See Hwang, 1987 for an extensive discussion of face and Rénqíng.
See Legge, 1893. See also chapter 4.4.
Yang, 1994, p. 70.
Yang, 1999, p. 147 and Yang, 1994, p. 67.
Hwang, 1987, p. 946.
Wang; Siu and Barnes, 2008, p. 820, Hwang, 2006, p. 277. As a response to ‗Thank you‘, Chinese often say ―Meiyou Guanxi – No obligation!‖. Hsu, 2005, p. 313.
Redding, 1993, p. 49.
Wank, 1999, p. 264, Yang, 1994, p. 70.
Yang, 1994, p. 63, 67, 122.
indulgence in daily interaction."964 It is not only a normative standard but also a social mechanism for obtaining desired goods ―within a stable and structured social fabric‖.965 Additionally, the idea of "face" (miànzi), meaning social status, propriety and prestige is an important factor of Guanxi. A social role has to be successfully performed and maintained, needing to be recognized by others. For example, not being able to return a favor or give a gift of equal value will cause the loss of face for a person. But also if the hierarchies are disregarded, 'face' is lost. The goal of ‗face work‘ is to create a certain self-image and favorable impression on others. Face can be derived by social status, sex or family background. Having miànzi facilitates getting privileges and acceptance through others.966 To maintain face, permanent self-control is needed that also requires not showing any emotions. Open conflicts are also frowned upon, harmony has to be preserved. As a consequence, the profession of lawyers is not considered as very respectable and thus "power derives from role obedience and not from jurisdiction"967, which also means that "the notion of order excluded the notion of law".968 Gifts connect people outside the family by the concept of reciprocity. The distinction between in- and outside is crucial as access to goods or support is limited to family members or other people within the Guanxi network. ―Gift giving facilitates the movement from outsider to insider status‖.969 Thus, it is a cultural concept with strong ethics, and serves also as ―a means for disciplining not only others but also oneself‖. 970 Rénqíng bridges ―the gap between the known and the unknown‖.971 Rénqíng is not equivalent to private, secret emotions but is a public socially structured phenomenon with clearly identified mutual obligations which means it can have a tactical dimension to it. This has implications to the relationship of Guanxi and corruption (s. below).972 An essential element of personal relationships is trust. The meaning of trust in the Chinese context differs from the Western understanding of the term. In the West, trust is often focused on systems or organizations so that the dependence on personal integrity and guarantee decreases. This reflects the willingness ―to rely on another party because of confiRedding, 1993, p. 49.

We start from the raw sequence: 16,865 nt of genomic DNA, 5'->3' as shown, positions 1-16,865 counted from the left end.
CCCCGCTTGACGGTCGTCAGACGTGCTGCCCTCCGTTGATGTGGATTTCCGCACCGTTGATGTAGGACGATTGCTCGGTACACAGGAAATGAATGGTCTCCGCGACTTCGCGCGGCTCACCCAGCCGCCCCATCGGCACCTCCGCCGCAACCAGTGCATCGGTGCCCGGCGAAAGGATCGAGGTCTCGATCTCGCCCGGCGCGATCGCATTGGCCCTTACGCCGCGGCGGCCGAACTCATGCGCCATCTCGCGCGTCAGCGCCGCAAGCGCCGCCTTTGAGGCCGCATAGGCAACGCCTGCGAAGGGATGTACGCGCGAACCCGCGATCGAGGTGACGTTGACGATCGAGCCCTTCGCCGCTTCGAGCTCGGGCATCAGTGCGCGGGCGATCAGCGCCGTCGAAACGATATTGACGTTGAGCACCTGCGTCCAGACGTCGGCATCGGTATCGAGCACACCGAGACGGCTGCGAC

Hwang, 1987, p. 954.
Hwang, 1987, p. 960ff.
Redding, 1993, p. 128.
Needham, 1956, p. 290.
Joy, 2001, p. 240+252.
Hu, 2007, p. 60f.
Nojonen, 2007, p. 40.
Herrmann-Pillath, 2000, p. 118.